Previously threatened by widespread famine in the 1970s due to its fast-growing population and low per capita food grain availability, Bangladesh has since achieved self-sufficiency in its domestic food needs. In the past decades, the country experienced a remarkable growth in rice yields, increasing from 1 ton per hectare in the early 1970s to 3 tons per hectare in 2013 (Gautam and Faruqee, 2016).

This significant increase in agricultural productivity can be attributed to major technological change in the country. SPIA is working on Bangladesh because it is believed that CGIAR was one of the key contributors to this progress, through a combination of research, technological innovation, and policy advocacy. CGIAR centers’ research efforts spanned a broad range including varietal development, and in the promotion of irrigation, mechanization, sustainable intensification, collaborative management of natural resources, and market-based solutions for the provision of agricultural services. To foster the creation of an appropriate enabling environment for these changes, much focus was also given to support the Government of Bangladesh in enacting a number of policy reforms.

With a view to fulfilling its mandate of generating evidence on the reach and impact of the CGIAR system, the Standing Panel on Impact Assessment (SPIA) is conducting comprehensive studies in countries where the CGIAR centers have extensive research portfolios. Bangladesh was identified as a priority country for this assessment, not only because of CGIAR's significant involvement in the country's Green Revolution, but also due to ongoing efforts by various centers to help Bangladesh address contemporary challenges such as achieving nutrition security and fostering inclusive and sustainable development in the face of climate change, environmental degradation, and land scarcity.

In order to better understand the impact of CGIAR-related work on the agricultural sector in Bangladesh, SPIA conducted an extensive stocktaking exercise aimed at identifying the innovations most likely to have reached a large number of rural people. To narrow down the scope of SPIA’s Bangladesh study from the initial universe of activities that took place in the country, a consultation meeting was organized, bringing together CGIAR scientists, academia members, NARS (National Agricultural Research System), and policy-makers. This two-day event, which occurred on the 10th and 11th of July, offered the ideal setting for an in-depth discussion on the various aspects of the CGIAR presence in the nation.

From left to right: Dr. Sattal Mandal, Ms. Wahida Akhter, Prof. Karen Macours, Mr. S. M. Rezaul Karim MP (Minister of Fisheries and Livestock), Ms. Temina Lalani-Shariff, Dr Mohammad Bokhtiar, and Dr Mohammad Abdur Razzaque (Minister of Agriculture)

From left to right: Dr. Sattal Mandal, Ms. Wahida Akhter, Prof. Karen Macours, Mr. S. M. Rezaul Karim MP (Minister of Fisheries and Livestock), Ms. Temina Lalani-Shariff, Dr Mohammad Bokhtiar, and Dr Mohammad Abdur Razzaque (Minister of Agriculture)

Recognizing the pivotal role that the collaboration with governmental and academic partners has played throughout all the years of CGIAR activities in Bangladesh, this gathering aimed to reflect on the past two decades of CGIAR's work in the country, and to pin down which technologies resulting from these joint efforts are suitable for future studies on adoption. To this end, the first day of the event welcomed many policy-makers, among which the Honorable Minister of Agriculture, Dr. Muhammad Abdur Razzaque, and the Honorable Minister of Fisheries and Livestock, Mr. S. M. Rezaul Karim MP. They shared their Ministries priorities for sustainable development in Bangladesh, and detailed how the longstanding engagement with the CGIAR has been contributing to the achievement of these goals.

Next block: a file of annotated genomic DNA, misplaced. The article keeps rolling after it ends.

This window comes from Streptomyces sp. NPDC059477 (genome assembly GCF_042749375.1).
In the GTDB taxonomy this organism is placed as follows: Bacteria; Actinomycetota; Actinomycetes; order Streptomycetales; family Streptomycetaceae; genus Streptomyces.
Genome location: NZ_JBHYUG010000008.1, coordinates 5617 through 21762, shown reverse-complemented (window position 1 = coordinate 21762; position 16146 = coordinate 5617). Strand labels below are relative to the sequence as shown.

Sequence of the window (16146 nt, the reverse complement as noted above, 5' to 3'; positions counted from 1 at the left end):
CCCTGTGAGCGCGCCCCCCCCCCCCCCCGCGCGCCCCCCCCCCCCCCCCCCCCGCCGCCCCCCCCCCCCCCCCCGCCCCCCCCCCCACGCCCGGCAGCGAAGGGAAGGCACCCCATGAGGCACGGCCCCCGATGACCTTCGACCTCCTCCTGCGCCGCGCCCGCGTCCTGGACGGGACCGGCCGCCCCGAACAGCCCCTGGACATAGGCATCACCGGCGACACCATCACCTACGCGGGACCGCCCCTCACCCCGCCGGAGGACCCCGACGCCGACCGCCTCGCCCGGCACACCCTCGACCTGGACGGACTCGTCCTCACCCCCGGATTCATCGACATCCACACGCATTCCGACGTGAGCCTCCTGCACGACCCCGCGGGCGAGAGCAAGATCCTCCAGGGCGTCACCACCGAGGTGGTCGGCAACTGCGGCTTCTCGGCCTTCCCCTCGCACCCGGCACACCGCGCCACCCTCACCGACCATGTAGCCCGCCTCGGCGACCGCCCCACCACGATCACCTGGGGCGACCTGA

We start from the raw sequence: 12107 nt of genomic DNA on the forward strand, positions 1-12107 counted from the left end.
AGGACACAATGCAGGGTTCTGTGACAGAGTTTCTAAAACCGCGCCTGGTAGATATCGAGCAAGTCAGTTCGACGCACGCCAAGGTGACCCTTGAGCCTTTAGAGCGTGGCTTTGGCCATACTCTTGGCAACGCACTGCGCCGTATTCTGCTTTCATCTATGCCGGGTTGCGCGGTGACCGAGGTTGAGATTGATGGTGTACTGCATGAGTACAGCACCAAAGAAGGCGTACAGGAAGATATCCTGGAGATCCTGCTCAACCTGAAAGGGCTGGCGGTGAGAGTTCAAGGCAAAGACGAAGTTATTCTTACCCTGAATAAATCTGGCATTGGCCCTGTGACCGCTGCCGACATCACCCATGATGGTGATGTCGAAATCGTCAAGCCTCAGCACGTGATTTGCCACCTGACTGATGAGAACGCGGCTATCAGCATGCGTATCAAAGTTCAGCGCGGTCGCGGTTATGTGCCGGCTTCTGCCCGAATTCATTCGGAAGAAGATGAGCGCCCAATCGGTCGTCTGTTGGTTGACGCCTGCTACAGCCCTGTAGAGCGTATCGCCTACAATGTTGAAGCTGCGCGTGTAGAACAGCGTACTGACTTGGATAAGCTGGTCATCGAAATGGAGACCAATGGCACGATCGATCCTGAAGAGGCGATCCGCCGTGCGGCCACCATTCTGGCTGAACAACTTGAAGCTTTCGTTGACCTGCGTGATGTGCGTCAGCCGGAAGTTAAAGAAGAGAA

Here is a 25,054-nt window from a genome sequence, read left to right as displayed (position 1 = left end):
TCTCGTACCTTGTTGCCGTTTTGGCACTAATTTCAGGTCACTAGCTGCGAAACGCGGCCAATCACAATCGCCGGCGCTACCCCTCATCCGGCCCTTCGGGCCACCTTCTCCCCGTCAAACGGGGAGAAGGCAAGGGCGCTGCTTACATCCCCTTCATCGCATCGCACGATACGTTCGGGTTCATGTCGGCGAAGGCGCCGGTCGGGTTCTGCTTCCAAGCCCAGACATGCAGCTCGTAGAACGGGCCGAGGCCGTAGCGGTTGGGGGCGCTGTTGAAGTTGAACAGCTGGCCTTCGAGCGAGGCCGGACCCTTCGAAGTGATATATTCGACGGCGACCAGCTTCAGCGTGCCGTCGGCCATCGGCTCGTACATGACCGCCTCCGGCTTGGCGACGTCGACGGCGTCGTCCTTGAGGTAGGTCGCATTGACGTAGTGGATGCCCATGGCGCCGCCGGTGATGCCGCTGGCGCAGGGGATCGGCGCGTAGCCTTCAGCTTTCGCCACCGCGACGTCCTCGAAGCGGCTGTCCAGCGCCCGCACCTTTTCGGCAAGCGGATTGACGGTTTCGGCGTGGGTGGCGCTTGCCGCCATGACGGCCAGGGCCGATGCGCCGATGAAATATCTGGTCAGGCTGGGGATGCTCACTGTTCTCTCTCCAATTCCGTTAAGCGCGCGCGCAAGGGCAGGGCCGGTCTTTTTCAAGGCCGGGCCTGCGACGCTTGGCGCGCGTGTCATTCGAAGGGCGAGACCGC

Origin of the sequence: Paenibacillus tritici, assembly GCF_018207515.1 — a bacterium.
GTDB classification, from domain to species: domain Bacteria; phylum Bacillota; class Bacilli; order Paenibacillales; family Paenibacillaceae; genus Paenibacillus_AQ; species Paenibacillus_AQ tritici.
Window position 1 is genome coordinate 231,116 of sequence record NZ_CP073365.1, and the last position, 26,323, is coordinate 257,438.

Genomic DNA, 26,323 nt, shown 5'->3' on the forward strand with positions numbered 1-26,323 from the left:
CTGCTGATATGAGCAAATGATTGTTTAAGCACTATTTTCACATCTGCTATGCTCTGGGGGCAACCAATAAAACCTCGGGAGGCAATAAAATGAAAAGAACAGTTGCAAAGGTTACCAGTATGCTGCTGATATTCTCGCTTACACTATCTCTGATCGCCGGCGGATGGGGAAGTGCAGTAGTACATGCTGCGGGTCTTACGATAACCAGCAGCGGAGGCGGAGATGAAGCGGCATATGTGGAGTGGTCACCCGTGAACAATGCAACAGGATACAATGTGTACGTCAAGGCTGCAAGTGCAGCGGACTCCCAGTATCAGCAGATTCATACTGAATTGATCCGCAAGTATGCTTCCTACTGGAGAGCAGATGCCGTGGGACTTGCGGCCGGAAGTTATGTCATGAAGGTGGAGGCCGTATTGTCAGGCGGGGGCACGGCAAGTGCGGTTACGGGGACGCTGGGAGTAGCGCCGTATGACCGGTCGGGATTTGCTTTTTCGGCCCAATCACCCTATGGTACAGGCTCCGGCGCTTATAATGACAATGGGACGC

Prof. Karen Macours and Dr. Sattar Mandal

From left to right: Prof. Karen Macours and Dr. Sattar Mandal

During the afternoon session, CGIAR Scientists participated in a panel discussion to highlight the most important components of their center’s research portfolio. Representatives of the NARS, and of leading academic institutions in the country were also present to offer their perspective on the specific innovations that were put forward. The Consultation Meeting was facilitated by the illustrious Bangladeshi academic, Dr. M. A. Sattar Mandal, who offered attendees the opportunity to look at CGIAR contributions over the years through the lens of his deep and insightful knowledge on agrarian change processes in Bangladesh.

During the second and final day of the workshop, participants engaged in more hands-on activities, focusing on prioritizing CGIAR contributions that warrant measurement and discussed possible strategies for incorporating these aspects into systematic data collection efforts in the country. As a result of these complementary stocktaking and consultation endeavors, SPIA successfully identified a specific set of CGIAR-related innovations that require additional data on their scale and adoption.

Currently, the SPIA team is actively engaged in bilateral discussions with potential data collection partners. The main goal is to find the best approach for integrating SPIA’s measurement requirements into existing nationally-representative surveys. This integration would not only contribute to SPIA’s impact assessment mandate, but also to generate positive spillover effects for the academic community through the creation of a public instrument to track the adoption of agricultural technologies in Bangladesh, an idea that found widespread support throughout the workshop.